The Momo challenge and hype continue to create panic and hysteria over the Internet for more than a year now. Here is a short guide on what Momo is all about, and how to deal with the Momo challenge and hype!
What Is Momo?
Momo is actually a photo of a sculpture of the Ubume ghost by a Japanese artist Keisuke Aizawa that some pranksters use to create the Momo hype.
Using WhatsApp, these pranksters use the Momo picture to scare people, and spread hysteria, by sending victims horror pictures, claims of knowing everything about their contacts, and so on.
The Momo Challenge
The same Momo accounts are also said to also challenge people to harm themselves or others. They are said to be presented as a series of challenges or initially benign tasks, that culminates in demands of violent acts or suicide.
Although no actual cases have been confirmed, the Momo challenge created a hysteria, thanks to the media and Internet trolls.
The media failed to verify facts before presenting the Momo challenge as a genuine threat, while Internet trolls take opportunity of the public’s fear and ignorance to spread more false stories about the Momo challenge or hype.
Momo Is NOT A Virus, But It Is Dangerous
Although it has been claimed that Momo can add itself to contact lists using a virus, this is not true. There is no virus that spreads Momo, or a Momo virus.
Momo is not a cybersecurity threat – it cannot steal or damage your data. Yet it is still a threat to both parents and children.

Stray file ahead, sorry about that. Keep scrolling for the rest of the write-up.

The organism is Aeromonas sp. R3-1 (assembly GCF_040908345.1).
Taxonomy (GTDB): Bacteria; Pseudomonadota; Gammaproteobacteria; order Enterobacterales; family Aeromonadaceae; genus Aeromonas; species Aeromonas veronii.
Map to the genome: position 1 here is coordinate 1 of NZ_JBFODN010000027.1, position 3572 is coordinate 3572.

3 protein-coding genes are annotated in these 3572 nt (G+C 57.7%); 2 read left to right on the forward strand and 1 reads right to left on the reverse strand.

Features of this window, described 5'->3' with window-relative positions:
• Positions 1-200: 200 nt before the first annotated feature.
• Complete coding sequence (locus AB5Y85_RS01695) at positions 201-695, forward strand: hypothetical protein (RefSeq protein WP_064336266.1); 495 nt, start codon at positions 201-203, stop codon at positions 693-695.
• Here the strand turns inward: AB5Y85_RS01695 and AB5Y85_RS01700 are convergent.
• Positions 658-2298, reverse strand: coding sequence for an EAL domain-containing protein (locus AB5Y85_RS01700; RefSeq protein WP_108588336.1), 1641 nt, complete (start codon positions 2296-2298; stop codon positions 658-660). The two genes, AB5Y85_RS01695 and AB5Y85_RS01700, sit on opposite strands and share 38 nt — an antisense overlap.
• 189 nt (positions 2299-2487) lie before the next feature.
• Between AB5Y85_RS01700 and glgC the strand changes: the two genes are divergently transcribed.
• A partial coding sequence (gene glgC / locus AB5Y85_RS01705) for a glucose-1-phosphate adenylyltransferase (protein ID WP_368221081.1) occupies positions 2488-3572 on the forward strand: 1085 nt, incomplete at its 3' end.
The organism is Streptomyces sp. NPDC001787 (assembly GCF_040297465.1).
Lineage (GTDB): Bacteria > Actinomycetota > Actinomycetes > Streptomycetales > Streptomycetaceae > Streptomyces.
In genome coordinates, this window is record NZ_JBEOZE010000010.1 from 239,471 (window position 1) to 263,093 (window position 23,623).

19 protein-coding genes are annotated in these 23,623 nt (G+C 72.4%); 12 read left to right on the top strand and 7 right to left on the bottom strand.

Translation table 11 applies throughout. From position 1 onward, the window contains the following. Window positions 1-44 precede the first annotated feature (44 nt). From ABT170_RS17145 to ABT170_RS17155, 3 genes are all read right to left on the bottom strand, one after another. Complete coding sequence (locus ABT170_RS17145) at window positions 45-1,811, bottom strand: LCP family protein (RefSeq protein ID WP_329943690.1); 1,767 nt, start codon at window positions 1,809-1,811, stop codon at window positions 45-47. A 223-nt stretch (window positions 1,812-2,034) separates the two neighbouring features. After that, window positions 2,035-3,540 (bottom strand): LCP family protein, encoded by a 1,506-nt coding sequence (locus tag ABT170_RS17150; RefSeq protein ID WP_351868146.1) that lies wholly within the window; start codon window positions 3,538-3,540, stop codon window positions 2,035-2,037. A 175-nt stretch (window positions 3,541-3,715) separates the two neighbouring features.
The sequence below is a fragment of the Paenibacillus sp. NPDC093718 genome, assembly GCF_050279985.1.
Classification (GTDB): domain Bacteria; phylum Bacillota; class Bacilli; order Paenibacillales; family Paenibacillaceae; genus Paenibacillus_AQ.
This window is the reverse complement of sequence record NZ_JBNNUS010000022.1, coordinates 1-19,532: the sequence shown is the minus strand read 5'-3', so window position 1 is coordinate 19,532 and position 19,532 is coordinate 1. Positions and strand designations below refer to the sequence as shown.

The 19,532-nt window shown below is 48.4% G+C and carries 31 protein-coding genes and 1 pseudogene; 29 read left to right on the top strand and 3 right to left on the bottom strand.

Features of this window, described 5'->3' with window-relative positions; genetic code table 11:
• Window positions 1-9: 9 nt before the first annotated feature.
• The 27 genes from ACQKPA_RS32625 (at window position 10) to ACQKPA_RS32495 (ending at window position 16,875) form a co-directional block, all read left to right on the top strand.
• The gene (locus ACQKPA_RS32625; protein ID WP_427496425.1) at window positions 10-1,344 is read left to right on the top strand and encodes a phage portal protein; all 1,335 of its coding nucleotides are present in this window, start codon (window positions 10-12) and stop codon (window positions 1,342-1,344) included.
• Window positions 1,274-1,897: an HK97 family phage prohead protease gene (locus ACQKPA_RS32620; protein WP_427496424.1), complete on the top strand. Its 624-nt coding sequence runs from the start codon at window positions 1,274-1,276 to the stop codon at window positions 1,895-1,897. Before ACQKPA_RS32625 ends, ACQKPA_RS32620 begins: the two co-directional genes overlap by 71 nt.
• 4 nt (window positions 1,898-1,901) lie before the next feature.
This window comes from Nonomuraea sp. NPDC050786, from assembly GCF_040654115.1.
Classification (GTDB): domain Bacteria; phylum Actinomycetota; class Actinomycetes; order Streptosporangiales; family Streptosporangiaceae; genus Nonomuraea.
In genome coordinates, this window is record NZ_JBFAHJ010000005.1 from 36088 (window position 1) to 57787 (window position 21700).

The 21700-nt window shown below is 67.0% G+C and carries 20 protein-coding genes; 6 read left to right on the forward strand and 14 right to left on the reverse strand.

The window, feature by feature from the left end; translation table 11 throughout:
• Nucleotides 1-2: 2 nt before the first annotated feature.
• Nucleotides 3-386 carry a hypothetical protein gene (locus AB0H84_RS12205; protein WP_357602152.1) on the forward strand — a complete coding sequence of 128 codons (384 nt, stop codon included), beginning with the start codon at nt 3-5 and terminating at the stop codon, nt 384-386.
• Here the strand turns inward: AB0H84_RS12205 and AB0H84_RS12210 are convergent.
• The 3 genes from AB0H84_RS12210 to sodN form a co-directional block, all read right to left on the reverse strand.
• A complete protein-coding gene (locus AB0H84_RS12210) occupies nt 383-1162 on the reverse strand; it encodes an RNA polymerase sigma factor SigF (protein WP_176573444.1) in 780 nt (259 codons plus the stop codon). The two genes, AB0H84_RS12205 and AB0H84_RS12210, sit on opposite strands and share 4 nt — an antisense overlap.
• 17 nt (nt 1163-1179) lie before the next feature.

Children don’t know better that Momo is not real, and may be enticed by pranksters using the Momo avatar to trick them into doing something wrong or unsavoury.
Parents, on the other hand, can be overwhelmed by the media onslaught about Momo, and over-react because they don’t know what to do.
How To Deal With The Momo Challenge
David Emm, Principal Security Researcher at Kaspersky Lab, shared with us some ways to deal with the Momo challenge.
- Have regular conversations with your child(ren) – make them aware of how to be safe online. Agree which sites are appropriate for them and ensure they understand the reasoning behind this. They also need to know that they can – and should – confide in a trusted adult if they experience something upsetting whilst online.
- Make sure your child understands they should not ‘friend’ anyone online they don’t know in real life, or add unknown numbers to their contacts – people online are not always honest about who they are and what they want
- Activate safety settings – settings such as auto-play should be disabled and parental controls can be installed to help prevent children from viewing inappropriate content.
- Make use of the mute, block and report features – This will protect them from a lot of harmful content.
- Never share personal information such as phone numbers, address, etc with people you don’t know.
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